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STUC women back NUJ campaign to stop media sexism

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Delegates at the STUC women’s conference unanimously backed an NUJ motion to improve representation of women in the press and stop media sexism.

The motion calls on women and trade unionists to fight back and call out examples of poor treatment of women by the media and to press for responsible reporting standards demonstrating respect for women, eliminating objectification and sexualisation and focusing on their ideas, abilities and achievements rather than their appearance, personal life and how they dress.

The conference was held in Glenrothes, Fife from 30 to 31 October 2017.  Freelance journalist Claire Sawers of Edinburgh freelance branch moved the motion on behalf of the NUJ.

She said “We at the NUJ share the same frustrations as our sisters here. We find ourselves back, once again, talking about the various ways that our colleagues in the media continue to misrepresent women. Each of you will have examples, sometimes very recent ones, of ways that women are sexualised, blamed, humiliated and discriminated against.

“The problem doesn’t only apply to women being reported on in the media. It affects women employed in the media too.

“The recent #metoo campaign was a fresh example. It’s worth remembering too that this was a grassroots campaign against sexual assault first created ten years ago by a black activist Tarana Burke. Her original hope was to create a catchphrase to be used from survivor to survivor to let people know that they were not alone.

“A few weeks ago, Facebook and Twitter were suddenly filled with examples of sexual assault, everywhere from Hollywood to Holyrood, from Westminster to the workplace, the dancefloor, public transport and everywhere in between. While cathartic and important in many ways, some of the negative reactions were unfortunately another reminder of the work that still needs to be done to call out examples of irresponsible reporting from the media, and those that accused some women of just ‘jumping on the bandwagon’, rather than acknowledging just how widespread the problem is.

“Sarah Vine, for example in her column in the Daily Mail, spoke scathingly about some of the women reporting sexual assault saying, ‘Not one of those who’ve contributed appears to have stopped to consider the repercussions of their desire to land a part in this gruesome drama: how, by clambering onto its hashtag bandwagon with their own often utterly banal stories, they risk trivialising the suffering of victims of genuine abuse.’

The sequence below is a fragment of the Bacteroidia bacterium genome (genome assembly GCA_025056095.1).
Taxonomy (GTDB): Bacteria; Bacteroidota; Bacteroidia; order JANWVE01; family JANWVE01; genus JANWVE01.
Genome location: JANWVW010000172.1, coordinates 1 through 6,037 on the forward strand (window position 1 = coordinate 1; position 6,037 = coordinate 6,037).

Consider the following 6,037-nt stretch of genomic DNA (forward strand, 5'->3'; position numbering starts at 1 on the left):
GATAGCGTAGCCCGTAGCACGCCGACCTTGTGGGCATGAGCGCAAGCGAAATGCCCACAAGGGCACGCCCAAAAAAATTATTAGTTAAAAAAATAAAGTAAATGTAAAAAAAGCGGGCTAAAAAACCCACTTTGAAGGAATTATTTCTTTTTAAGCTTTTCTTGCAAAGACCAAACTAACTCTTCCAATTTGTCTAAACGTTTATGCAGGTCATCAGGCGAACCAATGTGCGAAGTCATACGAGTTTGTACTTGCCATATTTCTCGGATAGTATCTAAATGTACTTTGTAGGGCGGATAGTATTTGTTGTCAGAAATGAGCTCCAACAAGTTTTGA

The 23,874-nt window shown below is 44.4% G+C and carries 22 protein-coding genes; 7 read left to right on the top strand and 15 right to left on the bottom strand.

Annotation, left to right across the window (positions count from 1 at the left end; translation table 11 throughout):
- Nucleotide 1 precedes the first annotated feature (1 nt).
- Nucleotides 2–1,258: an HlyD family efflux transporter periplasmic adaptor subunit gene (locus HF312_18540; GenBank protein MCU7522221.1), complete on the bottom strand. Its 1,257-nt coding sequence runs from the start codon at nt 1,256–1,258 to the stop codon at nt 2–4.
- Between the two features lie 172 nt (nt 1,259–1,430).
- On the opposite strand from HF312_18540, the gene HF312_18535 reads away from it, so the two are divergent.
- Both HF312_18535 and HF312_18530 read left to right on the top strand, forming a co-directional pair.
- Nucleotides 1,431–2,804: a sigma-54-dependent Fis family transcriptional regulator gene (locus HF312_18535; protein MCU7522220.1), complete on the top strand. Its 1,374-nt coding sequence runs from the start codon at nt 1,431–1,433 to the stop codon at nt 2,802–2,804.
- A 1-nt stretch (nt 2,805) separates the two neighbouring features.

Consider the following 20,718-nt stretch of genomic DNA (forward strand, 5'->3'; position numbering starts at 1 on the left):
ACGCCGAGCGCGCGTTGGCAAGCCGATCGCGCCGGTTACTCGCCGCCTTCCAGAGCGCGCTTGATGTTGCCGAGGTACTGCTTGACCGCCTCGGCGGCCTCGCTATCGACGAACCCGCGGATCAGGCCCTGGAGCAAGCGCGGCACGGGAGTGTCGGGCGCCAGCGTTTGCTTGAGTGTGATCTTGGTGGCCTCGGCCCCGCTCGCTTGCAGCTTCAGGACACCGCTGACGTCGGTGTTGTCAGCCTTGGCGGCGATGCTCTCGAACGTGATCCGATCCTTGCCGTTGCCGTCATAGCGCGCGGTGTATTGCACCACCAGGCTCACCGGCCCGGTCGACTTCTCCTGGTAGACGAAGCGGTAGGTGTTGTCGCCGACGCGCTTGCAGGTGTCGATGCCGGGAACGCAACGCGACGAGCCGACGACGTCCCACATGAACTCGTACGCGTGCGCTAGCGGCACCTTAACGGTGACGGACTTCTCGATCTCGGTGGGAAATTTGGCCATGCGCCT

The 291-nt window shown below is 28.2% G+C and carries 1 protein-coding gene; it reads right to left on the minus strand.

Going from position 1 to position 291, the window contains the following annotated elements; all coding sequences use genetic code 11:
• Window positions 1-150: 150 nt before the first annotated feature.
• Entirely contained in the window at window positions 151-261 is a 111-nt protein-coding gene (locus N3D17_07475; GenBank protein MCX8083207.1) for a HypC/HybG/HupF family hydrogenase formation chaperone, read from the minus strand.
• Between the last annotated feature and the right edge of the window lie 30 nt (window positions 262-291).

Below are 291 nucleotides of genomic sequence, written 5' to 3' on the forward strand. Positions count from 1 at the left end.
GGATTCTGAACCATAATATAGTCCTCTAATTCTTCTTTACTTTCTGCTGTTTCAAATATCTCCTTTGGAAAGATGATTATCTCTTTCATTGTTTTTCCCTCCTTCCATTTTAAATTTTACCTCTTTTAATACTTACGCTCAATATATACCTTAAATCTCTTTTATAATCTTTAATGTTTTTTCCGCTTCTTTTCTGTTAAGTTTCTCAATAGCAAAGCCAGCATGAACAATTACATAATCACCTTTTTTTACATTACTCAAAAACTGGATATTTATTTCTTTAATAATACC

Sawers went on to say: ““At times like this, the media has an opportunity to speak out. To be very clear with its language on where it stands, to do all it can to encourage women to come forward, safe in the knowledge they won’t be victim blamed, accused of exaggerating, or further interrogated, or harassed or disrespected, and to find ways of giving women a stronger public voice.

“The terminology can be vital. ‘Sex pest’ for example, is an inappropriate term to use. It likens sexual harassment and sexual assault to a wee kid being annoying. The word ‘monster’ makes out that attackers are walking about looking like something from a horror film, where we know fine well, that they are often pillars of the community, or our pally colleagues, our trusted friends.

“The NUJ has recently been working on a project on women in journalism in Scotland, with support from the Scottish Government and the STUC, to find ways of supporting women who work in the media, and also examine the ways that women can be better represented in the media.

The NU motion was supported by Denise Christie of the Fire Brigade union, who hit out at newspapers describing firefighters as firemen and highlighted the #FireFighterSexism hashtag.

“I am sick fed up of being called a fireman.  I’m not a fireman, I’m a firefighter.  We hear it week in, week out, we hear it on the TV, we see it in the newspapers and we see it in the media.

“Every time you see the term fireman it makes us invisible   it makes wee girls think they can’t grow up and become firefighters, that they can’t have a career as a firefighter.”

The NUJ has produced guidelines on good practice for reporting on sexual violence and harassment. They are available here.

 

 

 

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